The Fresno Commission on Police Reform resumed business with a public meeting on Monday night that included more calls to defund the department. As it gets closer to the deadline for issuing its reform recommendations, the group continues to seek an extension of its 90-day mandate.

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David Taub

Politics 101

Also in Politics 101:

  • D’Aungillique Jackson impresses commission colleagues.
  • Public calls for defunding police.
  • Fresno State researcher appointed to air board.

“While (the executive committee) have not said no, which I think is great, they have serious concerns about the time extension and how long it would be and what we would use it for,” commission chair Oliver Baines said during the Zoom meeting. “What has been made very clear to me is they want to see that we are making progress, and that we are taking this work seriously and then they are going to evaluate that.”

Baines anticipates an answer in two weeks. In the meantime, the four commission subcommittees are expected to submit their proposals for the next full meeting on Aug. 24.

Under the current timeline, final recommendations are expected to be delivered to the Fresno City Council in late September.

Jackson Impresses

D’Aungillique Jackson

The MVP of the meeting was D’Aungillique Jackson, the president of the Fresno State NAACP. She also chairs the community input subcommittee.

Jackson impressed her colleagues with her thoughts on how to engage the community. She wants to survey at least 60,000 Fresnans for their thoughts on police.

But to make that happen, Jackson wants more time.

“If you want a genuine, realistic representation of what (your) community members want, then that needs to be an ideal number that we should all be reaching for,” Jackson said.

Jackson wants help from the Fresno State Sociology Department. She asked for $5,000 from the commission to make that happen.

She also wants more translations for the commission’s work, beyond Spanish, Hmong, and other languages.

“I also think we should be looking into translations which the city doesn’t offer … Swahili, Zulu, and Arabic,” Jackson said.

During public comments, Jackson was animated in her reaction, whether holding up a fist in solidarity or snapping in approval.

Public: Defund, Abolish

Of the 24 members of the public who commented during the commission meeting, all but one were critical of police. Phrases such as “defund” or “abolish” law enforcement were used.

Each of the four subcommittees — budget, training, community development, and community input — offered progress reports to the entire group. Subcommittees have been meeting in smaller, 10-person groups for the last few weeks.

Answering critics who questioned the participation of law enforcement representatives on the board, Judge Robert Oliver (retired) defended their role. Oliver chairs the budget subcommittee.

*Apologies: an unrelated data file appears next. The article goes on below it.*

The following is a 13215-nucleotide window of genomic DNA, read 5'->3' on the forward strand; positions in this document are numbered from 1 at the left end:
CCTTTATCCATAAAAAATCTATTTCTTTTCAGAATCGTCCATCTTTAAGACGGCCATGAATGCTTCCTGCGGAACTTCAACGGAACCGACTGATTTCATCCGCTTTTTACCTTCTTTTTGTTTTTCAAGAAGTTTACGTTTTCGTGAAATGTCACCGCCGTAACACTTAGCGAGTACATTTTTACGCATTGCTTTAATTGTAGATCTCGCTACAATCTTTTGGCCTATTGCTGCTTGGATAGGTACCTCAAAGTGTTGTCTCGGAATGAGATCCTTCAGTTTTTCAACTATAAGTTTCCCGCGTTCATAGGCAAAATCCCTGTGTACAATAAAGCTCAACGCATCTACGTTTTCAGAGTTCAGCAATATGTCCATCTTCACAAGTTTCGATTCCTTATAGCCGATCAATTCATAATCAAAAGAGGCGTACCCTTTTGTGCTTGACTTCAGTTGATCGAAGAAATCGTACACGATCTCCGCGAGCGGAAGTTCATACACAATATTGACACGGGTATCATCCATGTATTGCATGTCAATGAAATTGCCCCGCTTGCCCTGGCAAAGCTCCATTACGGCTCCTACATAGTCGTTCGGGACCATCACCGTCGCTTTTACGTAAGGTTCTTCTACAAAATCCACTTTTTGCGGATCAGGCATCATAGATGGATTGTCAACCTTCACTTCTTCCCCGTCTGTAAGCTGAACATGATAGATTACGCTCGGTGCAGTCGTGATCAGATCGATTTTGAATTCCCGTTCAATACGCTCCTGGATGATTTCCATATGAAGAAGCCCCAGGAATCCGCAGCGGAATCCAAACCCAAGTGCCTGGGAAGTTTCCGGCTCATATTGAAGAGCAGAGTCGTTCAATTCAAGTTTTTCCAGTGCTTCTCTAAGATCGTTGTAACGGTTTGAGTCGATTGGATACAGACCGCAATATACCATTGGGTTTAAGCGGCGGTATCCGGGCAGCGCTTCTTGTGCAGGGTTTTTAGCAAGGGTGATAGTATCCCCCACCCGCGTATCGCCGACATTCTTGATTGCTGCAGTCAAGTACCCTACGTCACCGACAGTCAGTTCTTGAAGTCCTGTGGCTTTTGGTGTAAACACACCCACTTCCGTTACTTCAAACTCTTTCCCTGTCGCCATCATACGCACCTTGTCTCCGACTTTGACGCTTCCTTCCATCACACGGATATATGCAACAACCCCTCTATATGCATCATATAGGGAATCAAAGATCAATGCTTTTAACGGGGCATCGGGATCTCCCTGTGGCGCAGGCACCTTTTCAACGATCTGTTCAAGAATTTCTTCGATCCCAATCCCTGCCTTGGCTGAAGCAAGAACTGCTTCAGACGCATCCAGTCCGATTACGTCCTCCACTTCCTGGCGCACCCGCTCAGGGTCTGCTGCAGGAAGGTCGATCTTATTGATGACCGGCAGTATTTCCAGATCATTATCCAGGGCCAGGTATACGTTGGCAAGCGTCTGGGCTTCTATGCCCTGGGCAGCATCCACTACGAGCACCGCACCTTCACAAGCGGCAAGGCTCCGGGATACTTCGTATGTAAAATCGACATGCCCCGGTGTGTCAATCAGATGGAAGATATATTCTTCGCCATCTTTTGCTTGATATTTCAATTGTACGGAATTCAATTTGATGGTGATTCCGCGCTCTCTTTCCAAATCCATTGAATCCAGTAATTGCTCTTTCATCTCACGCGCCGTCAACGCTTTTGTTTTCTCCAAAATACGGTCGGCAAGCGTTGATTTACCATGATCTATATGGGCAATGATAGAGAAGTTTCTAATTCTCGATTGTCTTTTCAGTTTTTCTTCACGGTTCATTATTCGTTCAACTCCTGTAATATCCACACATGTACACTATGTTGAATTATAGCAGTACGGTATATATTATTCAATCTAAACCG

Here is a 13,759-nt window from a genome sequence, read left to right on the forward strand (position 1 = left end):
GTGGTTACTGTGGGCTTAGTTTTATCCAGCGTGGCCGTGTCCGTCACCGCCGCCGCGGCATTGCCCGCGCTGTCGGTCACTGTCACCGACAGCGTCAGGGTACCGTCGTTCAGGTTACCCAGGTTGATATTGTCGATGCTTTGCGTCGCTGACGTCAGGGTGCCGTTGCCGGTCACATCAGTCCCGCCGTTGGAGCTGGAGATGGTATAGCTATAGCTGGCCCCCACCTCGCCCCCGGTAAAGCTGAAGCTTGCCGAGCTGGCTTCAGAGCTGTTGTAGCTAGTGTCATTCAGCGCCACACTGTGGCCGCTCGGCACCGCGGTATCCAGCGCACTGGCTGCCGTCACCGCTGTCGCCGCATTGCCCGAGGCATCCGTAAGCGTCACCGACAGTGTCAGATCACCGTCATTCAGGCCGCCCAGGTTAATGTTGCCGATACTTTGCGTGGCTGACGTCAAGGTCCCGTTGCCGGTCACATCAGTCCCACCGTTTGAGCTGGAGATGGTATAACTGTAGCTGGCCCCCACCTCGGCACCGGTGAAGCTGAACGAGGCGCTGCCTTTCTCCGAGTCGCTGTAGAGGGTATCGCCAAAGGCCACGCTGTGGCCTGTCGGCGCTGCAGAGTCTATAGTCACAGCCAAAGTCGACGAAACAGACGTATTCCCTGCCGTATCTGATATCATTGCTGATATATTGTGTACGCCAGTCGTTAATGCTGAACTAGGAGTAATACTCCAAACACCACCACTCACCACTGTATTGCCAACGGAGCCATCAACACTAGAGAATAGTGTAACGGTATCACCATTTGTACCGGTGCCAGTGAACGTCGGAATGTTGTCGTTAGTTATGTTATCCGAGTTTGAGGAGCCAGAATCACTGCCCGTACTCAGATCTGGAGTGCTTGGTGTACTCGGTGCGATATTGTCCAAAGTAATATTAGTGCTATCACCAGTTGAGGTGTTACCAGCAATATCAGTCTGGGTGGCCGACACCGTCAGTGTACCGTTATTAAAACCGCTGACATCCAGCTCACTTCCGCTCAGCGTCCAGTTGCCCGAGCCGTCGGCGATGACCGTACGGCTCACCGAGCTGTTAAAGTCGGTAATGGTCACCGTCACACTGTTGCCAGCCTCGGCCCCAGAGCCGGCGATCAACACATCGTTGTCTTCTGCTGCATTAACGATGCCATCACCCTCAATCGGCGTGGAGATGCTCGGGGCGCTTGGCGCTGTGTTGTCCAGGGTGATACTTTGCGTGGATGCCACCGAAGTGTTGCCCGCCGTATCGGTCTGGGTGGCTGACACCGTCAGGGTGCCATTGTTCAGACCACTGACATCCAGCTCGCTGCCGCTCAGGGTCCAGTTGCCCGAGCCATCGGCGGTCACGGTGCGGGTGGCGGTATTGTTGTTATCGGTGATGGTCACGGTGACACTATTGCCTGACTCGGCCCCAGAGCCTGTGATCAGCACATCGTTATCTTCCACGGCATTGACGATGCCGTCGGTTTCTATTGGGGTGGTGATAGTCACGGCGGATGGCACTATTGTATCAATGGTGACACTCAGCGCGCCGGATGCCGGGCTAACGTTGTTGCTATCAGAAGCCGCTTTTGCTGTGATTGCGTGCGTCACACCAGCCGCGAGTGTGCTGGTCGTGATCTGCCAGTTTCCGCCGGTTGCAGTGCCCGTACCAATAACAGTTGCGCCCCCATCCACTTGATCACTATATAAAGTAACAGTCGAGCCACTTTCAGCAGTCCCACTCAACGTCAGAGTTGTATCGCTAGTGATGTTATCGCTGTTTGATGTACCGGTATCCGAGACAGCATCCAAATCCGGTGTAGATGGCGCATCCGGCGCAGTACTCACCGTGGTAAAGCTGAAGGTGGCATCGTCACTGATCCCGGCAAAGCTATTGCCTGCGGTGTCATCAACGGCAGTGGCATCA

The contributions of retired chief deputy chief (Greg) Garner, the contributions of Capt. Mark Salazar have been absolutely as proactive and thoughtful,” Oliver said. “My personal observation of these two retired and present officers as a member of our commission have been very productive.”

There are four new members on the commission added since its formation in mid-June: former city parks director (and retired law enforcement officer) Randy Cooper, Wells Fargo community relations consultant Sabrina Kelley, Fresno American Indian Health Project board chair Pam Coronado, and Abeena Cruise.

Governor Appoints Pacheco-Werner to Air Board

Tania Pacheco-Werner

Gov. Gavin Newsom appointed medical sociologist Tania Pacheco-Werner to the San Joaquin Valley Air Pollution Control District on Tuesday.

Air quality is in Pacheco-Werner’s wheelhouse. She is the assistant co-director at the Central Valley Health Policy Institute at Fresno State.

Pacheco-Werner has researched air quality and the effect on birth outcomes and neighborhood impacts. She says there are many sources of the Valley’s air pollution.

“The challenges that we face come from everything from where we are, just on the map in terms of how our air flows, to actors that also drive our economy — such as transportation, agriculture and also oil and gas, among other big manufacturing. So it’s really a lot and it’s a complex issue,” Pacheco-Werner told Politics 101.

The governor gets to make two picks on the 15-member air board. The seat has been vacant since last fall. Pacheco-Werner replaces her boss at CVHPI, John Capitman. He last attended a meeting in December 2018. and has since moved out of town.

One Response

  1. MGomez

    Swahili? Zulu? Arabic? What moon is she on?

    Middle Easterners are the FIRST to learn English and proudly obtain an American passport.

    What’s wrong with the rest of you? Lazy?


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